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We have the Quechua people of Peru to thank for our favourite drink. They had discovered the anti-fever properties of the quinine in Cinchona bark long before the Spanish arrived.

But it was the curing of the Countess of Chinchon, after she had had a bath in water soaked in the ‘Quina quina’ tree bark, that raised the interest of the Europeans, via the Jesuits, who got everywhere.

They used their ‘Jesuits’ bark’ or 'Jesuits’ powder’ to cure all sorts of people, eventually getting as far afield as China and Japan.  It was sometimes known as ‘Countess powder’, though, thanks to her bath.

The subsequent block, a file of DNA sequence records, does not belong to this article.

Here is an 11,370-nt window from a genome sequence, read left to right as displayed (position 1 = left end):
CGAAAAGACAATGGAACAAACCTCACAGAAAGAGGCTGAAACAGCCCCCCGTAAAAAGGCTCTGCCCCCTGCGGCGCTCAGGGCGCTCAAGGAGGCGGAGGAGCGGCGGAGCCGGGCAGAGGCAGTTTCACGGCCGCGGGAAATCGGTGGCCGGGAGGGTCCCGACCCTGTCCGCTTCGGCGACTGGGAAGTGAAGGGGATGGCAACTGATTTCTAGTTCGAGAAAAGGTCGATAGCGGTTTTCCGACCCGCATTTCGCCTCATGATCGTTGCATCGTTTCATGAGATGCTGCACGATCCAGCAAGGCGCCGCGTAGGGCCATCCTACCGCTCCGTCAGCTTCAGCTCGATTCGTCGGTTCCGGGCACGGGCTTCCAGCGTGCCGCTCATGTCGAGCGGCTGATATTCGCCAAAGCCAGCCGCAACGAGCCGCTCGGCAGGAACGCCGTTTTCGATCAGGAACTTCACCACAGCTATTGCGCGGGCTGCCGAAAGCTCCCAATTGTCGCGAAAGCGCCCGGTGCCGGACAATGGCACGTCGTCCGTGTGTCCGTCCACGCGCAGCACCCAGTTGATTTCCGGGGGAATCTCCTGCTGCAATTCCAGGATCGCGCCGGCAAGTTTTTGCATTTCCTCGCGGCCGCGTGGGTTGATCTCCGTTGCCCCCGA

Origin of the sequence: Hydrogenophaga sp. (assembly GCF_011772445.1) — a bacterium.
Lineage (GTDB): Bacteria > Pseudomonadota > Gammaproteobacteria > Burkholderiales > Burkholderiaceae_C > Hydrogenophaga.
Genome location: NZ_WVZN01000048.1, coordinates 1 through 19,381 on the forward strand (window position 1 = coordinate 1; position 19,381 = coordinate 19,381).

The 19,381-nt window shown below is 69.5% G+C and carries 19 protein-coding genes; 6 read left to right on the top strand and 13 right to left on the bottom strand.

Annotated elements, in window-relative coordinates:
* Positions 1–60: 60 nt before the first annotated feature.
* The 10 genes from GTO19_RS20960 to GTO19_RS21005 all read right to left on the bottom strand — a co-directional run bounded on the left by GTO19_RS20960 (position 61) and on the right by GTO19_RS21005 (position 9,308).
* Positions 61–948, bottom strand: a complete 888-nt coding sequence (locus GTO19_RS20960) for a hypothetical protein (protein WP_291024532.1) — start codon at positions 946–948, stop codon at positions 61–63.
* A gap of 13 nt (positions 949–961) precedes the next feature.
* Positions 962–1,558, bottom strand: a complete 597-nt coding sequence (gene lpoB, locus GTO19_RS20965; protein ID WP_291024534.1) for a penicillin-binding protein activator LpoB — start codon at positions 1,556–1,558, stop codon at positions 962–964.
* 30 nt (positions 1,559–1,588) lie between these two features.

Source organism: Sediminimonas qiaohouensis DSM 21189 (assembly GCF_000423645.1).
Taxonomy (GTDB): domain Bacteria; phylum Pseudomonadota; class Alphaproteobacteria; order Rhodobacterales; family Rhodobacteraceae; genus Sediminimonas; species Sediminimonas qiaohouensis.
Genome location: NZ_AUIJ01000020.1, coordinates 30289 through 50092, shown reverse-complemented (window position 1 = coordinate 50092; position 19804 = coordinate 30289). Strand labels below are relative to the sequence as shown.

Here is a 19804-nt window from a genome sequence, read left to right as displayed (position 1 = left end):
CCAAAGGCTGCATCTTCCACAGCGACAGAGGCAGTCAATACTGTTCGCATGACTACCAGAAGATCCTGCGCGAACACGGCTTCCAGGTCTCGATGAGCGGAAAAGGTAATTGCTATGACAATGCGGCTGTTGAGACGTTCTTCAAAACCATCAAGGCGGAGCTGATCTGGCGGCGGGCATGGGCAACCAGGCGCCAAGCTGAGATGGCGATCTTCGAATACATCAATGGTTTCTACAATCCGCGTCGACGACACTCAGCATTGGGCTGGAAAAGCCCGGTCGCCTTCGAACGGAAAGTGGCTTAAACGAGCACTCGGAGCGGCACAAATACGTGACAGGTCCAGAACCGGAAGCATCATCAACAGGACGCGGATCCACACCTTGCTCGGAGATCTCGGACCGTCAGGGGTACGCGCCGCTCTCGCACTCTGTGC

Another story is that Robert Talbot (or Tabor, or Talbor) cured King Charles II of malaria with the bark, and was then asked to cure the Sun King, Louis XIV of France in 1679.  King Louis wanted to know what the medicine was, but Robert made it a condition of the cure that he would leave the recipe in his will.  Which duly said he had used the Jesuits’ fix. 


But he did cure the king and made himself a fortune in the process.

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